That’s quite a reduction! Don’t you think it might have been useful to produce a table (there were, after all, tables galore) to show what it might mean, in practice, country by affected country? No such luck.

Instead, the report notes that “Of the total difference in the estimates published in 2006 and 2007, 70% are due to changes in six countries: Angola, India, Kenya, Mozambique, Nigeria and Zimbabwe.” I was stumped by Angola because its prevalence rate is so low, it’s hard to imagine that it could make a great difference to the numbers. India everyone knows about. Kenya and Zimbabwe have oft been talked about (although the alleged decline in Zimbabwe seems to me to be complicated by the numbers of deaths, the out-migration, and the difficulty of reliable surveys in a sociological wasteland). Nigeria was clearly possible. But Mozambique was a mystery because I remembered from my last visit that the most recent data had shown an increase in prevalence.

This is no small matter. This is a report that is telling the world that the dramatic revision in the figures, and the figures themselves, are now the best that science has to offer.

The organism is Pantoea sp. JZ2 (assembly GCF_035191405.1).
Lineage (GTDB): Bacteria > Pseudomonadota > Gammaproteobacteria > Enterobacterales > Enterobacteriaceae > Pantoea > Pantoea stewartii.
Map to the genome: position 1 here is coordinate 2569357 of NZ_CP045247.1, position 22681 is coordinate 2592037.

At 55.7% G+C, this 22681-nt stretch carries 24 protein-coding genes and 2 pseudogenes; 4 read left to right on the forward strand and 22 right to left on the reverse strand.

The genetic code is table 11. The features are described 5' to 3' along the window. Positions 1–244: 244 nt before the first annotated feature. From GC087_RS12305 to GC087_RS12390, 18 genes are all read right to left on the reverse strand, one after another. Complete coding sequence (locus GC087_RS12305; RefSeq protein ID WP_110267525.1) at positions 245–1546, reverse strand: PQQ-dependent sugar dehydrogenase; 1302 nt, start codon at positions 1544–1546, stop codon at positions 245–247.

Naturally, therefore, I looked at all the entries in the report dealing with Mozambique. On page 12, there is a section on “Recent HIV and sexual behaviour trends among young people” that chronicles reductions in HIV prevalence in various countries from Kenya to Malawi to Zimbabwe to rural Botswana. However the paragraph ends with these words: “There was no evidence of a decrease in HIV infection levels among young people in Mozambique …” (emphasis mine).

On page 13, there’s an elaborate table titled, in part, “2006/2007 analysis of trends among 15 to 24-year-olds in high prevalence countries: HIV prevalence among pregnant women, 2000-2006 in sentinel surveillance systems …” Mozambique is in the table. Below the list of countries, there’s an asterisk which reads: “Analyses of countries with more than three years of data based in the following number of consistent urban and rural sites …” For Mozambique there are 20 sites listed, South, North and Central. Beside Mozambique is another legend symbol which reads: “No evidence of decrease” (emphasis mine).